Macro Photography Composition Tips
Even in macro photography, the basics of a pleasing composition remain the same. It is still important to balance the compositional weight of your frame, for example, and you have to exclude extraneous details from your image just as you always do. However, being macro photography, there are some aspects of composition which stand out more than they otherwise would.
Pay Attention to the Out-of-Focus Background
One of the main tips for composition in macro photography is to be aware of the background. Since the background will be far out of focus, it is important to make it look as good as possible and complement your subject. From a low angle, for example, you could get an out-of-focus blue sky in your photo. From a different perspective, your background could turn the color of autumn leaves. Green grass works well with many subjects, too. You can even set up your own background by asking a friend to stand behind your subject while wearing a bright shirt. Be creative!
The photo below grabs attention because the color contrast of the bright orange dragonfly is strong against the green background. Look for contrast like this, and you will have a much better chance of getting stand-out shots.
Also, something interesting can happen with the background in macro photography as you focus closer to your subject. If you use a flash to illuminate a scene at 1:1 or 1:2 magnification, you may find that the background of the image turns dark, if not completely black.
This happens because of a property of light. As your distance from a light source doubles, the amount of light you receive cuts in four. When your flash (or diffuser) is extremely close to your subject, which is true in macro photography almost by definition, the distant background receives comparatively no light at all. A flash is much brighter than daylight, and even the sun at noon may not be strong enough to brighten the background to any noticeable degree. The result is a very studio-style look, even outdoors, like in the photo below (taken on a sunny day in my yard, but with a flash as the only signficant source of light):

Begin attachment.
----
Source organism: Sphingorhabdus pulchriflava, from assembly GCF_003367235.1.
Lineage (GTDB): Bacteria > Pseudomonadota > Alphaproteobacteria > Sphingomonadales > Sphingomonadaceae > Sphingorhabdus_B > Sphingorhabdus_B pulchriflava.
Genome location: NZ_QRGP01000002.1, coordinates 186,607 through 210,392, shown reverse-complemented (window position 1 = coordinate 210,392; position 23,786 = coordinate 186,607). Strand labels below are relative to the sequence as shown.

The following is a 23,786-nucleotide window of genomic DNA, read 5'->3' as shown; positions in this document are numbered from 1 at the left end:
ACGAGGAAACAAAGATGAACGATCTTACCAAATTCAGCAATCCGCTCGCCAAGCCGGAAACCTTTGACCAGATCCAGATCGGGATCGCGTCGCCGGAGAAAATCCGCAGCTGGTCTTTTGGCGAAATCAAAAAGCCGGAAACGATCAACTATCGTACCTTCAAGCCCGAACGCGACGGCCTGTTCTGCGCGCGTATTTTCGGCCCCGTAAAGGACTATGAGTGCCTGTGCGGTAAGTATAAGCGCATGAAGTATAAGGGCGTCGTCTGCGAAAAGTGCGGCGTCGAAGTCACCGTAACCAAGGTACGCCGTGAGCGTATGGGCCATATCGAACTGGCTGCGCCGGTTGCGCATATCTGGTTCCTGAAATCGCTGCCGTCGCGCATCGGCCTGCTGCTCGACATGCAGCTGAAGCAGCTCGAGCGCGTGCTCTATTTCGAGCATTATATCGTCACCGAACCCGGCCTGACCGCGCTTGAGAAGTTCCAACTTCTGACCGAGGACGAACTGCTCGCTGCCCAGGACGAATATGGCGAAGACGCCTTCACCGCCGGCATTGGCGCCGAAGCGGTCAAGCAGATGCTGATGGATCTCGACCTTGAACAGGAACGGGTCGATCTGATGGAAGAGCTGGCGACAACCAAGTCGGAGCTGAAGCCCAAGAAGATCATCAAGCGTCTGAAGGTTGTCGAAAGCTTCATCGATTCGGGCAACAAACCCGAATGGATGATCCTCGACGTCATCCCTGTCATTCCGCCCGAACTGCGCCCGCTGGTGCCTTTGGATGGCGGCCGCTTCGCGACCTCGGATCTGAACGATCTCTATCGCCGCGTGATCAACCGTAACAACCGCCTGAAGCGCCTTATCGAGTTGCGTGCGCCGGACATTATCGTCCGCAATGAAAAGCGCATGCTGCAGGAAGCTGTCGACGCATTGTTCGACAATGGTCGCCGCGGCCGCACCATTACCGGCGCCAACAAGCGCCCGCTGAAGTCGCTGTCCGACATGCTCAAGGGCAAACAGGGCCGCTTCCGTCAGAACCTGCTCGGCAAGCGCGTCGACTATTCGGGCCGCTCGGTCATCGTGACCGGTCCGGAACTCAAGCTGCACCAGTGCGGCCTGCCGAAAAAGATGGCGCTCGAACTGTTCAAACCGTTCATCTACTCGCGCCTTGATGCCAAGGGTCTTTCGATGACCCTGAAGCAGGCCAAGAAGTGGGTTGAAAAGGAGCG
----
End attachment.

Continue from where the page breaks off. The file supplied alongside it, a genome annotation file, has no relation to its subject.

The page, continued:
On top of all that, it is important to know how certain colors can work to balance each other out, in terms of composition. Reds and oranges stand out and draw the eye’s attention, whereas cooler colors (green, blue, and purple) naturally fade into the background.
Use Angles to Your Advantage
Another tip to remember for macro photography is that the angle of the camera can throw things in and out of focus. According to basic geometry, any three points in space can be connected by one plane, no matter where those points are. The value of this law in photography is that at least three elements of a photo, even if they are different distances from the camera at first, can always be brought into the same plane of focus.
For example, if the three objects are the head of a crab and its two front claws, it should be clear why this suggestion is so important. All you need to do is move around the camera until those objects are within the same plane of focus, and you can capture a photo like the one below, where everything important is sharp:
The Importance of Colors in Macro Photography
Lastly, with macro photography, colors are extremely pronounced. Shooting in your camera’s RAW format is always important regardless of your subject, but it is especially crucial to make the most of macro photography’s color detail.
One reason for such vivid colors is that there is very little atmosphere between the lens and the subject when you are shooting close-ups. So, if a lot of haze or fog is in the air, you will get more vivid macro photos than anything else